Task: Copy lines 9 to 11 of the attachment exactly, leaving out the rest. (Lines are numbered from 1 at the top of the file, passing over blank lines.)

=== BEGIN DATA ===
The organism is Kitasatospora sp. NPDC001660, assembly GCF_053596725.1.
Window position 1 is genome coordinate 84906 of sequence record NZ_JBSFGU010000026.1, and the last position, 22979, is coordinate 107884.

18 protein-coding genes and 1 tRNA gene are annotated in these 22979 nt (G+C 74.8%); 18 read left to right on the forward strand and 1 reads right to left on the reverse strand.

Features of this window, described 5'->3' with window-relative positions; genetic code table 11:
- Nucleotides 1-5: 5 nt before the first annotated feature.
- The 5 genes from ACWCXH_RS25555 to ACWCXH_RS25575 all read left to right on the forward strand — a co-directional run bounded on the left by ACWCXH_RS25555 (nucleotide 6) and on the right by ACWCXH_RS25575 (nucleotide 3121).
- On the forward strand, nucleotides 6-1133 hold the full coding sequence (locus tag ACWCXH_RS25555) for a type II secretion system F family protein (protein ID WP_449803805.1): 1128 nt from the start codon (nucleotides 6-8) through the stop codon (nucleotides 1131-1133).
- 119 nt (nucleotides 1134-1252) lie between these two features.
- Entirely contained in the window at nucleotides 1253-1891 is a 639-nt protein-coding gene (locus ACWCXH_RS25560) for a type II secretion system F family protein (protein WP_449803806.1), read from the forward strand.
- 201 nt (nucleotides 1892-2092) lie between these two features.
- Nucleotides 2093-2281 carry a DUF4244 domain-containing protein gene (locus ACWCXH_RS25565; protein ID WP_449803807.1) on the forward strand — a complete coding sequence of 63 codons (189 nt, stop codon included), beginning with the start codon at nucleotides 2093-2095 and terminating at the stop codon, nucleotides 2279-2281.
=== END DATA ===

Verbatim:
- Entirely contained in the window at nucleotides 1253-1891 is a 639-nt protein-coding gene (locus ACWCXH_RS25560) for a type II secretion system F family protein (protein WP_449803806.1), read from the forward strand.
- 201 nt (nucleotides 1892-2092) lie between these two features.
- Nucleotides 2093-2281 carry a DUF4244 domain-containing protein gene (locus ACWCXH_RS25565; protein ID WP_449803807.1) on the forward strand — a complete coding sequence of 63 codons (189 nt, stop codon included), beginning with the start codon at nucleotides 2093-2095 and terminating at the stop codon, nucleotides 2279-2281.